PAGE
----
Mr Ramos-Horta said he would tell his supporters to vote for Mr Gusmao, his friend and political ally in the fight in which both sides are already trading insults.
Mr Alkatiri has branded members of Mr Gusmao's party as liars. Speaking to a small group of foreign journalists on Thursday, Mr Ramos-Horta unleashed an extraordinary attack on Mr Alkatiri, describing him as "Fretilin's worst enemy", who behaved in office as if he was leading a superpower instead of one of the world's smallest and poorest nations. If Fretilin did not install a new leader it would lose the general election and be reduced to an "insignificant" group within a year, he said.
After almost 12 months of mainly gang-based attacks in Dili, there have been only sporadic outbreaks of violence during presidential campaigning so far.
Four candidates complained yesterday of being disadvantaged by intimidation, violence and a delay in distributing passes for their scrutineers to monitor the vote. A veteran politician, Joao Carrascaloa, told journalists in Dili that election officials had been manipulating arrangements to favour Fretilin.
In a televised address yesterday Mr Ramos-Horta, Mr Gusmao and Dili's Catholic bishop, Alberto Ricardo, told the East Timorese to vote without fear for whoever they believed would be the best president.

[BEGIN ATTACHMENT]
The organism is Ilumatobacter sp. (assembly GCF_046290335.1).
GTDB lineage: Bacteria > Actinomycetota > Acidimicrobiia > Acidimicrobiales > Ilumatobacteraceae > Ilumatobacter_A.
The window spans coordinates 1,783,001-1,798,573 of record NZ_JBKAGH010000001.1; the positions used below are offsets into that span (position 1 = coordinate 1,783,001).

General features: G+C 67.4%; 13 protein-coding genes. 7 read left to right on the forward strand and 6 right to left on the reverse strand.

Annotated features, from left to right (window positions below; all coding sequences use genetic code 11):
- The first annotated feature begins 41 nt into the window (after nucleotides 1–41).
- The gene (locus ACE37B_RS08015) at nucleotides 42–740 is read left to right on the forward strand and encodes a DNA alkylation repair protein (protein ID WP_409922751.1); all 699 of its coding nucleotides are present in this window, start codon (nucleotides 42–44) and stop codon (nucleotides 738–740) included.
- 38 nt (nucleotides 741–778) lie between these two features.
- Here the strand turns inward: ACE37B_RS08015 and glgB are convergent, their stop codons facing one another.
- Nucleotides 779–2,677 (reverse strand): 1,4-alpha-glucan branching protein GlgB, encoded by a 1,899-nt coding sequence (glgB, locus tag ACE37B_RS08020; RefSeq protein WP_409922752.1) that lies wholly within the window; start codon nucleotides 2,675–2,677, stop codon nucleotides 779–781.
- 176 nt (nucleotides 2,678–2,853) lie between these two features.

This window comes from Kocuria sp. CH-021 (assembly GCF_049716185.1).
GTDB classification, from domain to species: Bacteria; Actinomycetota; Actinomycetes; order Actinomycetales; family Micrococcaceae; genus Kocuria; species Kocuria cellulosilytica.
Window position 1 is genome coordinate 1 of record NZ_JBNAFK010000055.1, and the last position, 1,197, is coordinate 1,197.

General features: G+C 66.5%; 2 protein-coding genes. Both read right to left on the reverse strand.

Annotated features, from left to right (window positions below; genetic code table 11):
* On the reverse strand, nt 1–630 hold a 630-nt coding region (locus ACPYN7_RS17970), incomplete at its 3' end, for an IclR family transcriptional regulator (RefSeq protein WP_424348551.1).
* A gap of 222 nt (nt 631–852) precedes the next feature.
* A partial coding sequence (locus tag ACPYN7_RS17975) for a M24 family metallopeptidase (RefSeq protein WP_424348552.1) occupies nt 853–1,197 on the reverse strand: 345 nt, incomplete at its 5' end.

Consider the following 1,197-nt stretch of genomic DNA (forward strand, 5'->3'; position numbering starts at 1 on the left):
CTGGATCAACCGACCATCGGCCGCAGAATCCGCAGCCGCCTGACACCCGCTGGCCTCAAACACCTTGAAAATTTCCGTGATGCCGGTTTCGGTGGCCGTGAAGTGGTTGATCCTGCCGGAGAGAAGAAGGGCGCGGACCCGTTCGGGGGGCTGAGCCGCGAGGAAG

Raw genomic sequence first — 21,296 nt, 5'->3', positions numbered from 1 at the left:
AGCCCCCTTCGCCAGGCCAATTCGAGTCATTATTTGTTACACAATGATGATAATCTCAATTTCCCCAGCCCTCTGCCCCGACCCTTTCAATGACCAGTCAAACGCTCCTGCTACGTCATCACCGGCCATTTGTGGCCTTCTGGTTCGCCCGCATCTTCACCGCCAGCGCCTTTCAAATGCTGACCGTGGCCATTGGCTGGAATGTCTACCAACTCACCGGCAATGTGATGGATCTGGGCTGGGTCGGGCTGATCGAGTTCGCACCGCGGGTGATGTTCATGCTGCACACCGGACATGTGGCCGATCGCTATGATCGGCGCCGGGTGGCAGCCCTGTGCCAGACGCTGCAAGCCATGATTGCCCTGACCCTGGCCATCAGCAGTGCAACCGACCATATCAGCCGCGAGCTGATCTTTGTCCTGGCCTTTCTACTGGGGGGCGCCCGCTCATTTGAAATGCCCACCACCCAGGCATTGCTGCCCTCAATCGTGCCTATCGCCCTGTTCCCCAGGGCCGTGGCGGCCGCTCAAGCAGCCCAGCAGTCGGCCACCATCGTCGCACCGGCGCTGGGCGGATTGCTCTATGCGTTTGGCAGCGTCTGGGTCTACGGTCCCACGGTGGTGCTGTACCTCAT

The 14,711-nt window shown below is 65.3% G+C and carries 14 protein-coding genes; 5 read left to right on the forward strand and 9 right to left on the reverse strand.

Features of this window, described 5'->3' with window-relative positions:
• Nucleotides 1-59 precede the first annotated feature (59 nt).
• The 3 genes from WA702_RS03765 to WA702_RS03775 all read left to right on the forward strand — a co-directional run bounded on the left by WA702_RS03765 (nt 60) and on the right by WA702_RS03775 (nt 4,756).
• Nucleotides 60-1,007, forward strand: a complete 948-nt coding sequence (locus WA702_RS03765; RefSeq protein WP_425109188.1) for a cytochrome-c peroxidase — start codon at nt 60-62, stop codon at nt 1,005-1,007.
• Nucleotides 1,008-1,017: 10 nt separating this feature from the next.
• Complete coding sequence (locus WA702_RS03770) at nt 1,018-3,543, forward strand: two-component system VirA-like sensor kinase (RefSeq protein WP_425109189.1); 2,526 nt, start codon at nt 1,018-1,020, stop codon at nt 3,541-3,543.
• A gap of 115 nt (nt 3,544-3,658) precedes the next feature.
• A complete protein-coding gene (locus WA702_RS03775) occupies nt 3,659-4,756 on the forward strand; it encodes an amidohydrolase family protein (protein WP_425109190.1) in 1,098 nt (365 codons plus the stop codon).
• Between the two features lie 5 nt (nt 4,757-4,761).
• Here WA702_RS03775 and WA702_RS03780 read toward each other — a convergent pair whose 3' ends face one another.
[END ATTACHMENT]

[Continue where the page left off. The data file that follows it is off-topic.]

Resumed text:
With Australian combat troops continuing to hunt Alfredo Reinado in the central mountains, the rebel leader has been unable to disrupt campaign rallies. United Nations police are investigating sporadic attacks mostly outside Dili, as well as a raid on the National Electoral Commission headquarters in Dili on Wednesday night.
A UN-appointed Independent Electoral Certification Team has criticised a lack of preparation for the vote, raising the possibility it may not certify the result.
The three-member team, which includes the Australian election expert Michael Maley, has warned of problems that include candidate registration and delays in setting up the National Electoral Commission.
But the UN's special representative in Dili, Atul Khare, says he is confident the vote will be free and fair. He told journalists this week that the most important time would be the day after the elections, when "the loser must accept the result for the benefit of all Timorese".